The Convenience Of History...It often times amuses us that history can be both our greatest ally and worst enemy. For those who expect tomorrow to play out exactly as yesterday would suggest, disappointment is often the order of the day going forward. In like manner, for those who disregard history, very often the conceptual lessons bestowed upon our forbears are once again taught in real time, only on a more expensive absolute dollar basis. One of the most important investment lessons which we try to reinforce in ourselves constantly is to avoid invoking history on a selective basis. It's often convenient to do so and usually quite self satisfying. But, certainly in a game where the minimization of risk is the key to long term success, maintaining balance in relating historical human decision making to what is happening in the here and now becomes a necessary art.
We've mentioned this in prior discussions, but we are convinced that in today's world where personal time seems to have become the ultimate scarce commodity, thinking for one's self takes on vital importance. The very nature of the service driven economy defines the fact that so many today are dependent on others for essential services. Food, shelter, clothing, entertainment, etc. These are givens. But, when it comes to investing, possibly the most dangerous current service related dependency is to allow others to think and make decisions for us. Especially when it comes to the popular media and mainstream messages from Wall Street. We find it nothing short of disturbing that many of today's headline financial pundits are now choosing to embrace history as the basis for declaring a classic economic recovery ahead. As you know, these were many of the same folks that would have absolutely nothing to do with historical precedent at the height of the mania. We certainly do not take the power of the classic recovery message lightly as it can and has influenced both short term decision making and asset price movement. Yet, at the same time, we need to continually look behind the headlines for the facts that will relate to the integrity and sustainability of economic growth, and more importantly the potential for corporate profit expansion ahead of us.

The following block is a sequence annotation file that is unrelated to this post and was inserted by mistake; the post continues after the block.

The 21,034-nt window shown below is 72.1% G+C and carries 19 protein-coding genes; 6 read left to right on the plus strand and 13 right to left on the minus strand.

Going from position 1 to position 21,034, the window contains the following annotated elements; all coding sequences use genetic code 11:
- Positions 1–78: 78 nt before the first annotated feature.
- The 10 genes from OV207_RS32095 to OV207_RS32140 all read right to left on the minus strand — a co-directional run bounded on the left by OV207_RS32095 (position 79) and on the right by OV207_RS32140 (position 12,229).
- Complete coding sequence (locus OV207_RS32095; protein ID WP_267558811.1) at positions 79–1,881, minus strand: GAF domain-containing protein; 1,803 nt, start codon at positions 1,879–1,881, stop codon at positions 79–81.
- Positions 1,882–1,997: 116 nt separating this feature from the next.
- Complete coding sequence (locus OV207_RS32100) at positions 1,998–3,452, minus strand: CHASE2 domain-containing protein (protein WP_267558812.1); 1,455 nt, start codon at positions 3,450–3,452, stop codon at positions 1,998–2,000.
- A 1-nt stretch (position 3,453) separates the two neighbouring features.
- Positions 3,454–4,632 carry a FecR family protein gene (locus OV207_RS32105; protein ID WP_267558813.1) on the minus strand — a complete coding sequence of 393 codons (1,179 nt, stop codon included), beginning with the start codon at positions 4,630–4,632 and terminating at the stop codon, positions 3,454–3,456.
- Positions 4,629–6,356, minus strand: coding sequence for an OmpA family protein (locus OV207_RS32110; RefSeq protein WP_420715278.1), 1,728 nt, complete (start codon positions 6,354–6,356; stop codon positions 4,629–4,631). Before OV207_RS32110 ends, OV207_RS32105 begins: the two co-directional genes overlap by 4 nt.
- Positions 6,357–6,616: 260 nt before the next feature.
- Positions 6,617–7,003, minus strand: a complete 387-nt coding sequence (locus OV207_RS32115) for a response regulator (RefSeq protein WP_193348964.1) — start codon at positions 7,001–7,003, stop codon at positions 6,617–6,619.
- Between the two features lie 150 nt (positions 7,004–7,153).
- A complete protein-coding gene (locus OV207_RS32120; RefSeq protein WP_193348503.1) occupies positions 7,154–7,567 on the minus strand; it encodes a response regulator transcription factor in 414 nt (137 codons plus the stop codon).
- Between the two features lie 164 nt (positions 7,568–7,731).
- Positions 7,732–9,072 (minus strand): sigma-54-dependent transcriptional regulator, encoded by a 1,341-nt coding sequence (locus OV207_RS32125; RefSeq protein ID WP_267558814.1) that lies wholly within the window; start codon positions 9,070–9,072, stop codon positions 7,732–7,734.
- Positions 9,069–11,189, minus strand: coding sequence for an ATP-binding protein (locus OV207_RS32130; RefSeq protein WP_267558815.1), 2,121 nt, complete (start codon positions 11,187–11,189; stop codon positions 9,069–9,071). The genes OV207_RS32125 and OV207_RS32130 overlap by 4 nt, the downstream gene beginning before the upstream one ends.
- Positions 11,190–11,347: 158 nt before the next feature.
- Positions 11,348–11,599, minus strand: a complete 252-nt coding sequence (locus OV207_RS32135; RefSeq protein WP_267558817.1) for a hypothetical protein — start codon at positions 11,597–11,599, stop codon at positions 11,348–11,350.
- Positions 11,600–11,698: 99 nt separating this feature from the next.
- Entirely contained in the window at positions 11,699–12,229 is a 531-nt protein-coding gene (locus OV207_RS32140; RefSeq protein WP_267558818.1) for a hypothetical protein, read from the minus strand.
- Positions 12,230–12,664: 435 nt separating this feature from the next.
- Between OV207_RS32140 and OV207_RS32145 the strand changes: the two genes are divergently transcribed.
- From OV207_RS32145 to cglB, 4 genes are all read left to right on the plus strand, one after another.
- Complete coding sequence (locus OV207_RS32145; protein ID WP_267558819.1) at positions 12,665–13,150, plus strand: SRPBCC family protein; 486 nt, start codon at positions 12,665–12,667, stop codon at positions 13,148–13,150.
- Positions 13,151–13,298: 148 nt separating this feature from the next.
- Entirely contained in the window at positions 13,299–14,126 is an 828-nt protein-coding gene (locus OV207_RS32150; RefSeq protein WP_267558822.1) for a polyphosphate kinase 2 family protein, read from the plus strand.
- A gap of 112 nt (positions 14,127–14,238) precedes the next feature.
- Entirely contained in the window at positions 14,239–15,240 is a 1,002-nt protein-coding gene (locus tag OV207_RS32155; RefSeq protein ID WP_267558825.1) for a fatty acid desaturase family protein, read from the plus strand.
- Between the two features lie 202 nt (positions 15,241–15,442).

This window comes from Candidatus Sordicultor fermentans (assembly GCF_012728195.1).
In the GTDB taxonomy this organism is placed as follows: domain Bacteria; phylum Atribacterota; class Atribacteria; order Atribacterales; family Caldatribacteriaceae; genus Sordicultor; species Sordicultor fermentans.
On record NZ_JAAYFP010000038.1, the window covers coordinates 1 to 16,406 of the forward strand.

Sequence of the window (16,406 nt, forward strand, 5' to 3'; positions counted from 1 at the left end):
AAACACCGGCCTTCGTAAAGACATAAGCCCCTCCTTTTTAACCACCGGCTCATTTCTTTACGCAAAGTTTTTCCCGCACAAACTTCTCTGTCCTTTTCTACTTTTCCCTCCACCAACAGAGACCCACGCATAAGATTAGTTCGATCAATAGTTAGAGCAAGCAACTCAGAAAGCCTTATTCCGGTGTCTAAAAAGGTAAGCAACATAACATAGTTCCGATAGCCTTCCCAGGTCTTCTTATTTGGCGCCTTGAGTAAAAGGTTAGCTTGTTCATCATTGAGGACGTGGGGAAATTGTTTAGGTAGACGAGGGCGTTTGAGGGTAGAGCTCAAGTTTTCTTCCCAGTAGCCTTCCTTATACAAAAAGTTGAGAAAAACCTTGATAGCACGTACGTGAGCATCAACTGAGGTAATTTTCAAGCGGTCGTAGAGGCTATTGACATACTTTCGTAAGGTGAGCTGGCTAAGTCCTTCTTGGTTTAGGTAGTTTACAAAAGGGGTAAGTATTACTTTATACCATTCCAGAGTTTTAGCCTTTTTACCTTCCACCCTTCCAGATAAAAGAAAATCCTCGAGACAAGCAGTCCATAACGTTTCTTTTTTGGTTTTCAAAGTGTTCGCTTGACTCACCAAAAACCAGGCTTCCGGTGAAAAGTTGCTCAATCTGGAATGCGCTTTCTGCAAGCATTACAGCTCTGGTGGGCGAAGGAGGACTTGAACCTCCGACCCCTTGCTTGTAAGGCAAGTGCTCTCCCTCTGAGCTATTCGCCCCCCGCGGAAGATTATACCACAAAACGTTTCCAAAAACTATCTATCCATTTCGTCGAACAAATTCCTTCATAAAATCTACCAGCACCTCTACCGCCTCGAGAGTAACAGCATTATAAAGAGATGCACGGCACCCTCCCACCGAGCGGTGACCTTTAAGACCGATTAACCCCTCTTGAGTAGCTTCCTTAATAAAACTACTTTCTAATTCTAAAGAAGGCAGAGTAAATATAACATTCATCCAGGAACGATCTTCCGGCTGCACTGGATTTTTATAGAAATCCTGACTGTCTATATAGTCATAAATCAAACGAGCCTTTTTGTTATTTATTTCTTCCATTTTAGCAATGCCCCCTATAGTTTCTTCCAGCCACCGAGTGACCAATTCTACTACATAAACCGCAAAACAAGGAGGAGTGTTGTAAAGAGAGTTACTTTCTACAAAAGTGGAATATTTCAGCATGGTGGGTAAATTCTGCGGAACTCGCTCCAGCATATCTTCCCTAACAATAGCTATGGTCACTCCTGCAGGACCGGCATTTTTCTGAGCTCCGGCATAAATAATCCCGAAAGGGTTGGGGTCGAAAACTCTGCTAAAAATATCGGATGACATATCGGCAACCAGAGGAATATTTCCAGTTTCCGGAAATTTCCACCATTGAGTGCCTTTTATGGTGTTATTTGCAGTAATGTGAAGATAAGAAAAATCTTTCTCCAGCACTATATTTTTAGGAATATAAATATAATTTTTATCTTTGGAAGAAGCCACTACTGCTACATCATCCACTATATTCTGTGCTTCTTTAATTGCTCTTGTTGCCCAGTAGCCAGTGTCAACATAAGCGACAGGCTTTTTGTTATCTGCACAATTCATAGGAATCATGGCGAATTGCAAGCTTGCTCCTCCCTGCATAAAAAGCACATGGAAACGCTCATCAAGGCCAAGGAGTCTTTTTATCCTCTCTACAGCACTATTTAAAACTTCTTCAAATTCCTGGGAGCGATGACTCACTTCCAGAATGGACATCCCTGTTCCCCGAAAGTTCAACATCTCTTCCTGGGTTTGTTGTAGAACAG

The prior bull market in financial assets and accompanying economic expansion was very far from what could be considered classic in terms of the experience of US financial history. The now ending so-called recession was one of the mildest on record from the standpoint of real GDP contraction. Yet at the same time, the downturn in corporate profits was one of the worst on record. On both counts, anything but classic recessionary experience. So now the economic recovery should be the only aspect of this cyclical economic experience that is classic? The jury remains out, but we have the strong feeling that the popular financial media is guilty of invoking the convenience of history at the moment. If ultimately true, how inconvenient for most investors.
Yesterday Came Suddenly...Well, it's now official. There never really was an academic recession in the first place, now was there? As is certainly clear in hindsight, the financial markets already knew this given the rally we have seen since the September lows. 4Q 2001 GDP reported this week came in at a real growth rate of 1.7%. As you know, GDP in this country is reported in real terms. In other words, adjusted for inflation. In nominal, or absolute dollar terms, year over year GDP growth in 2001 put in one of the worst showings since the early 1960's:
We find it instructive to look at nominal trends in that we live in a nominal world. Corporate profits are not reported in "real" terms. Just how many employees do you believe have an understanding of their "real" pay when they cash their paychecks? Outside of the economic academician crowd, we'd have to say the number is pretty close to zero. In nominal terms, which is ultimately coincidental with nominal corporate profit experience, the weakness in the current GDP report relative to historical experience suggests to us that investors will need to be shown reacceleration in corporate profits experience to validate current financial asset valuations.